Most people think of archaeology as a rough-and-tumble, National Geographic discipline of men and women spending time in tents or in crappy locations in the middle of nowhere without running water and digging until extreme conditions.
While that may be true in some places (indeed, a lot of excavations), our place is a palace in comparison. We are staying at the Shaanxi Provincial Research Institute of Archaeology headquarters in Gaolin County thanks to some string-pulling and some guanxi. It’s a heavily guarded place, with a lawn out front, 24 hour security guards, cameras, and German Shepherd patrols (as with other industries, the antiquities black market in China is raging).
The main building is a dormitory of offices and living spaces of Chinese archaeologists and conservators doing research at the Institute. There is a picket fence cutting the property, beyond which is the actual research buildings which resemble warehouses. They are chalk full of artifacts in crates, in various stages of conservation, and are being researched in full by scientists and archaeologists. There are about 12 buildings overall. Behind those are a gorgeous small lake to sit next to in your break time from writing your dissertation or something, and a really amazing army of headless statues from various dynasties chilling in a corner like a forest. There is also a garden where they grow fresh veggies. PLUS— one of the guard dogs gave birth to a litter of 7 puppies three days ago and they are SO CUTE.
My room is austere, but I didn’t bring much with me in the first place. I share it with my roommate, Renee, a senior at BU studying archaeology and biology. My bed is actually pretty comfortable, and somewhat large. I wake up feeling refreshed anyway… A huge upgrade from where we were in Shanghai. I have little requirements for living, and consider myself pretty adaptable, and this far exceeds my expectations.
The showers are gender-communal. This morning I showered with a few older women, which is actually really funny to listen to them (you can totally tell they are talking about you— esp when they say “meiguoren” or American). The washing machines are also in the shower area. I did my laundry today, but ended up doing most of it by hand. We line-dry outside here, just as you would in most parts of Asia. I find doing laundry this way kind of therapeutic. It’s like I get to know my clothing a little bit better by having to examine it for soap suds or dirt I missed.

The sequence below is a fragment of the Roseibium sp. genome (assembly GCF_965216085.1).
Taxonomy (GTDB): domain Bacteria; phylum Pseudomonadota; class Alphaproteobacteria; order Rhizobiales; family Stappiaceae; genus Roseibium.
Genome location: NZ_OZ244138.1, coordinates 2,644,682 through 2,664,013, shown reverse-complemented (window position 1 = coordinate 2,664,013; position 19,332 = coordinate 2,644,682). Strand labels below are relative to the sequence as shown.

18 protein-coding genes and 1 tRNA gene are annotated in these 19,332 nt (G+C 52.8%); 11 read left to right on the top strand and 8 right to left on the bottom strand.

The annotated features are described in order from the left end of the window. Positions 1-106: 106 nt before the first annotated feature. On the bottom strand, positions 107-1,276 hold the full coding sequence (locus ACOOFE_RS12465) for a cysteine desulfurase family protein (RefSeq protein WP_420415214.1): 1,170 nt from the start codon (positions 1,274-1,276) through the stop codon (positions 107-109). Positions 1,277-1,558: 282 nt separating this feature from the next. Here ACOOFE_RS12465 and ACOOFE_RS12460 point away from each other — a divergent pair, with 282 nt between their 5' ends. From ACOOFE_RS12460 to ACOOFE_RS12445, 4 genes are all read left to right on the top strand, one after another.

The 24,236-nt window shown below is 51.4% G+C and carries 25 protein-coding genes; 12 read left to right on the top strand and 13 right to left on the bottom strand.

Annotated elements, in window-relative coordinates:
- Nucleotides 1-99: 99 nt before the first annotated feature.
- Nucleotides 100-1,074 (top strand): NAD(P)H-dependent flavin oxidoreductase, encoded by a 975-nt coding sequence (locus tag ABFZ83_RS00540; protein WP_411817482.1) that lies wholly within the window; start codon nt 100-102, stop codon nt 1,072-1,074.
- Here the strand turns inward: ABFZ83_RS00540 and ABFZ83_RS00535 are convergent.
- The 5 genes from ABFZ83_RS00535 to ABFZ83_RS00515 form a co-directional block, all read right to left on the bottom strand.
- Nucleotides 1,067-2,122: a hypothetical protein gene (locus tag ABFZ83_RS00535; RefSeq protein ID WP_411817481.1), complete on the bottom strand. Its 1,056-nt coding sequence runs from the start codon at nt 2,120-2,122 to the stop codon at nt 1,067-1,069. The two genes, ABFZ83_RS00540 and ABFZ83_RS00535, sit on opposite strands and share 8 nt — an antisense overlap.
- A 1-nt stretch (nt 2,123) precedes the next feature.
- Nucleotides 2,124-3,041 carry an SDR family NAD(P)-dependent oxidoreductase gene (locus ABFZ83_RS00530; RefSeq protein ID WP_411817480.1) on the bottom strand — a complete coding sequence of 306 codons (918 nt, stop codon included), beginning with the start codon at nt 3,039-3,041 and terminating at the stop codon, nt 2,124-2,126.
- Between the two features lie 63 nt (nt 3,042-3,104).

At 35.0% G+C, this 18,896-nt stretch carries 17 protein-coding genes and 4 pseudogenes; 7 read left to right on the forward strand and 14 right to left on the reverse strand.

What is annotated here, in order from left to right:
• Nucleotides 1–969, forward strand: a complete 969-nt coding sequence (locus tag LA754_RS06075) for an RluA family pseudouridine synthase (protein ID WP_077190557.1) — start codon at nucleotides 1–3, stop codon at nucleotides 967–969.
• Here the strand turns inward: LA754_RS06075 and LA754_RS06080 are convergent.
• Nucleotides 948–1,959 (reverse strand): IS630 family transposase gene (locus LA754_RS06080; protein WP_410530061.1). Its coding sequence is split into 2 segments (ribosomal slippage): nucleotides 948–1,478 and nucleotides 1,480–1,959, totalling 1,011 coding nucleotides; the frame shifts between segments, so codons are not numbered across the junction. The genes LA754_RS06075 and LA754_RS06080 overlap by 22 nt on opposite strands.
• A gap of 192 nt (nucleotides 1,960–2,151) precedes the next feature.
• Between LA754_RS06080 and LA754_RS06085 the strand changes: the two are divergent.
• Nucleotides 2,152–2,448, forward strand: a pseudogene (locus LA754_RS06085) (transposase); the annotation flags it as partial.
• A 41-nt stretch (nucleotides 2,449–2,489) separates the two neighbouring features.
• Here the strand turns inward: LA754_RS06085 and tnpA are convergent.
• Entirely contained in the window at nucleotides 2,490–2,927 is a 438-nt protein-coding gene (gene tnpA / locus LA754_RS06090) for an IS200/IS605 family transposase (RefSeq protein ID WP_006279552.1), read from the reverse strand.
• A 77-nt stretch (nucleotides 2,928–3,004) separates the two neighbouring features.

The bathrooms are split here as well. The showers are down the hall, but the toilets are basically across from my room. This isn’t as bad as it sounds. Usually Chinese bathrooms smell like hell has broken through the pipes, but the Institute keeps the “cesuo” (bathroom) smell to a minimum.
I am presenting my research proposal to the class. I am focusing on settlement archaeology and the layout of the site as a means of implicating labor organization, possible site uses, and illustration of the temporal variation in structures based on post-holes, hearths and ash pits. I’ll be sampling a lot of soil horizons, seriating pottery sherds found in ash pits and hearths, looking at the depth of each cultural feature in relation to the other, and possibly figuring out a rough sketch of the length of habitation at a given time before another level was put down. Settlement patterns are always interesting. In the Neolithic, there isnt much else to work with….
My glasses straight up split in half today. I was just pulling them off my face to wipe sweat off and they just snapped right in half as if the plastic were weak. I took them to the back conservation labs to a guy who was conserving a HUGE ass bronze transcription of Confucius’s Analects and he told me 24 hours to have the glue set. Woooot.